Except for some types of skin cancer, breast cancer is the most common cancer in people assigned female at birth. In this group, the average lifetime risk of developing breast cancer is 13%Trusted Source, according to the American Cancer Society. Some individuals have a higher chance of breast cancer. This can be due to genetic factors that increase risk. This article takes a closer look at the genetic and hereditary risk factors for breast cancer and the screening recommendations for those at higher risk. What are the genetic and hereditary risk factors for breast cancer? Cancer is a genetic diseaseTrusted Source. It’s caused by DNA changes, called mutations, in certain genes that cause cells to grow and divide out of control. Most genetic changes that contribute to cancer are acquired during your lifetime. These are called somatic mutations. Somatic mutations happen due to things like the natural aging process or certain lifestyle and environmental factors. What about hereditary bre

What Is Ductal Breast Cancer?

 Ductal breast cancer is the most common type of breast cancer, and breast cancer is the most common form of cancer in the United States. Approximately 297,790 peopleTrusted Source in the United States will receive a breast cancer diagnosis in 2023. Based on data from 2017 to 2019, about 13%Trusted Source of women will be diagnosed with female breast cancer during their lifetime. Although breast cancer typically affects cisgender women and others assigned female at birth, it’s also possible for people assigned male at birth to develop breast cancer. Ductal breast cancer makes up most cases of male breast cancer, according to the Centers for Disease Control (CDC)Trusted Source. You’ll notice that the language used to share stats and other data points is pretty binary, fluctuating between the use of “male” and “female” or “men” and “women.” Although we typically avoid language like this, specificity is key when reporting on research participants and clinical findings. Unfortunately, the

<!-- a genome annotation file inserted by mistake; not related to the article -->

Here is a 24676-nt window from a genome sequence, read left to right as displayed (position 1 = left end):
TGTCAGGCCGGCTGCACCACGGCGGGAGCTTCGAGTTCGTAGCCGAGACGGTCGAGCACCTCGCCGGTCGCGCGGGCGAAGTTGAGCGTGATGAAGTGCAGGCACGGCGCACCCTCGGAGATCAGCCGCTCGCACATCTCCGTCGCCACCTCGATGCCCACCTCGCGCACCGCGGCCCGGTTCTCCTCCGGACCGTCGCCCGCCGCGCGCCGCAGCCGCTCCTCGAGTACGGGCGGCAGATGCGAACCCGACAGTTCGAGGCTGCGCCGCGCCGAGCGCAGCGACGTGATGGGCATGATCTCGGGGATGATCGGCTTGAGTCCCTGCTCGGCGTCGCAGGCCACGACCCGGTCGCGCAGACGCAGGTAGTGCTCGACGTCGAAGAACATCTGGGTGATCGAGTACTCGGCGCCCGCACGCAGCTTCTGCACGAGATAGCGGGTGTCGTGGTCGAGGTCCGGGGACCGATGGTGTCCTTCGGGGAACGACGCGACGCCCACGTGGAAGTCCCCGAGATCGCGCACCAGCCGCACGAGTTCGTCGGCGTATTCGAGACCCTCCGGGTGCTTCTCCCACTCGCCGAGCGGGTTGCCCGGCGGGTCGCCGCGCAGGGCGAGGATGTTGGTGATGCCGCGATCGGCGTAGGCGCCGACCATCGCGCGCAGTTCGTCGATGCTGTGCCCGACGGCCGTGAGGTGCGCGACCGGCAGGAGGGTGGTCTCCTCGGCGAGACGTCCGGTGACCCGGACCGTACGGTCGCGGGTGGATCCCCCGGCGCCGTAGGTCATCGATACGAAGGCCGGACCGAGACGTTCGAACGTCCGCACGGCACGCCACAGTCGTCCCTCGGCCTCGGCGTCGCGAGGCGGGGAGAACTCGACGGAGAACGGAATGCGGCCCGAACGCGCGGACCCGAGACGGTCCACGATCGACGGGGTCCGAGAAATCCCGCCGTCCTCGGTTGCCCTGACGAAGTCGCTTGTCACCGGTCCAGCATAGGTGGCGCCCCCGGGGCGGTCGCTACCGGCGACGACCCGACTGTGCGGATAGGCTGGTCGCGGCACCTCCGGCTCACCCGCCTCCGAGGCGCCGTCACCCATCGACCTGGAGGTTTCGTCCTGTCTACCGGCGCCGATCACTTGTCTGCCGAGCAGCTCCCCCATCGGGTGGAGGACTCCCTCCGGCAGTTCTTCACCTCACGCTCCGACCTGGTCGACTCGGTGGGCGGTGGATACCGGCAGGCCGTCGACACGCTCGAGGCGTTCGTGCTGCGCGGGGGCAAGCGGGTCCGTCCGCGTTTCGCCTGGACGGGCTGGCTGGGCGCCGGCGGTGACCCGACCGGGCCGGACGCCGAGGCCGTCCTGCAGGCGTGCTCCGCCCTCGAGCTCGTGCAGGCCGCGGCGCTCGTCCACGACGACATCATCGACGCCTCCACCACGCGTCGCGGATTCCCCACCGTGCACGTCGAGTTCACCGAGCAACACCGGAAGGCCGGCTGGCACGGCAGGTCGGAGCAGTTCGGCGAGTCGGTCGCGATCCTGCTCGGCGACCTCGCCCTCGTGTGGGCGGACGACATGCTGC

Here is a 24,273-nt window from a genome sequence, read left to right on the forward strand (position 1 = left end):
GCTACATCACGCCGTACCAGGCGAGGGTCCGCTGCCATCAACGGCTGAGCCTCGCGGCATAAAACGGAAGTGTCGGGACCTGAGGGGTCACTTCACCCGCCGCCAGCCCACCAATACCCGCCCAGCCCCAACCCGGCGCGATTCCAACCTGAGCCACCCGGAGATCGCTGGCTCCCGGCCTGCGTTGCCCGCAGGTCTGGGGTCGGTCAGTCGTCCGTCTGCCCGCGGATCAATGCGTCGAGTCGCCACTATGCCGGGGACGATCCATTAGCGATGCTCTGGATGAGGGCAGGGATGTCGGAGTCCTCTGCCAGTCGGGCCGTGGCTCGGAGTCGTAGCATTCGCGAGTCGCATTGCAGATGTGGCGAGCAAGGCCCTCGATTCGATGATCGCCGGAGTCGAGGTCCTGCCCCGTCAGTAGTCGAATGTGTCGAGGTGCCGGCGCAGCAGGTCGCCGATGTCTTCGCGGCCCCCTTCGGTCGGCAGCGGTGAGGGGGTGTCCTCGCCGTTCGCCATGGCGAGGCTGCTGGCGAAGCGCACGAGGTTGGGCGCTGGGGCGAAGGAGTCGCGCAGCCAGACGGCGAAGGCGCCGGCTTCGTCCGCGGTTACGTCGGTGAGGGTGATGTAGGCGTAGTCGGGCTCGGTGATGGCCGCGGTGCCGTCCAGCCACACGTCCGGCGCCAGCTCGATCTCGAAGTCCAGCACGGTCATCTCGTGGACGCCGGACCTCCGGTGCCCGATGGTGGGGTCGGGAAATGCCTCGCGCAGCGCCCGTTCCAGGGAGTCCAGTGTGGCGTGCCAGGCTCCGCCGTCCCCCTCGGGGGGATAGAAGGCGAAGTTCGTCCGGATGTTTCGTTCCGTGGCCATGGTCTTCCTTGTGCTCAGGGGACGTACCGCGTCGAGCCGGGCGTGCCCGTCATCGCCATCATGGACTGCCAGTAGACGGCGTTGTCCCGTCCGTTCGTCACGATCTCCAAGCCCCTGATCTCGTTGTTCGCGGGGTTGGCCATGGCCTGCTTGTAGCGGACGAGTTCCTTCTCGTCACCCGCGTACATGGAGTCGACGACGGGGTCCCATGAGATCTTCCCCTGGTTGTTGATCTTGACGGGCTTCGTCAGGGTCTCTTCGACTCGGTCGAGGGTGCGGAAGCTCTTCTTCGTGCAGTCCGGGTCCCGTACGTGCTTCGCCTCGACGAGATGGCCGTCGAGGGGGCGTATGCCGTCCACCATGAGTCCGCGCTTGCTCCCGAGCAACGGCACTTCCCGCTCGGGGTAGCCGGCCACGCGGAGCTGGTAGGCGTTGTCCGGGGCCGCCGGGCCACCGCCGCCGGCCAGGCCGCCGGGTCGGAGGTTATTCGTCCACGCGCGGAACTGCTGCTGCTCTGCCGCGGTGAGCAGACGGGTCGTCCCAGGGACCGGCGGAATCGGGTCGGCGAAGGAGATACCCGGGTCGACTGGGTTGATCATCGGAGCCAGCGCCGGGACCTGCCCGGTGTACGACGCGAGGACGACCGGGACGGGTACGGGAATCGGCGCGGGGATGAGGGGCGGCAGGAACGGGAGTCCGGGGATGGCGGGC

Are Transgender Women At Risk for Breast Cancer?

 We still don’t have a lot of information about transgender women’s exact risk for breast cancer. However, the results of a 2019 Dutch studyTrusted Source provided a few valuable pieces of data. The study looked for cases of breast cancer among transgender people taking hormone therapy who received care at the gender clinic of the VU University Medical Centre Amsterdam in the Netherlands between 1972 and 2016. The Centre was chosen because it is a major public health facility, where more than 95 percent of transgender people in the Netherlands receive care. Researchers found that transgender women who receive hormone therapy have an increased risk of breast cancer when compared with cisgender men. Data from the study also shows that the risk increased after being treated with gender affirming hormones for only a short time. Additionally, data from the study indicated that transgender women who developed breast cancer often got it at a younger age than cisgender women. The median age of

What Are the Early Signs and Symptoms of Breast Cancer?

 Early breast cancer warning signs Design by Maya Chastain Early signs of breast cancer Early on, a person may notice a change in their breast when they perform a monthly breast exam or when minor abnormal pain doesn’t seem to go away. Early signs of breast cancer to look for include: changes in the shape of the nipple breast pain that doesn’t go away after your next period a new lump that doesn’t go away after your next period nipple discharge from one breast that’s clear, red, brown, or yellow unexplained redness, swelling, skin irritation, itchiness, or rash on the breast swelling or a lump around the collarbone or under the arm A lump that’s hard with irregular edges is more likely to be cancerous. Later signs of breast cancer Later signs of breast cancer include: retraction, or inward turning of the nipple enlargement of one breast dimpling of the breast surface an existing lump that gets bigger an “orange peel” texture to the skin poor appetite unintentional weight loss enlarged

When Is a Breast Lump Benign?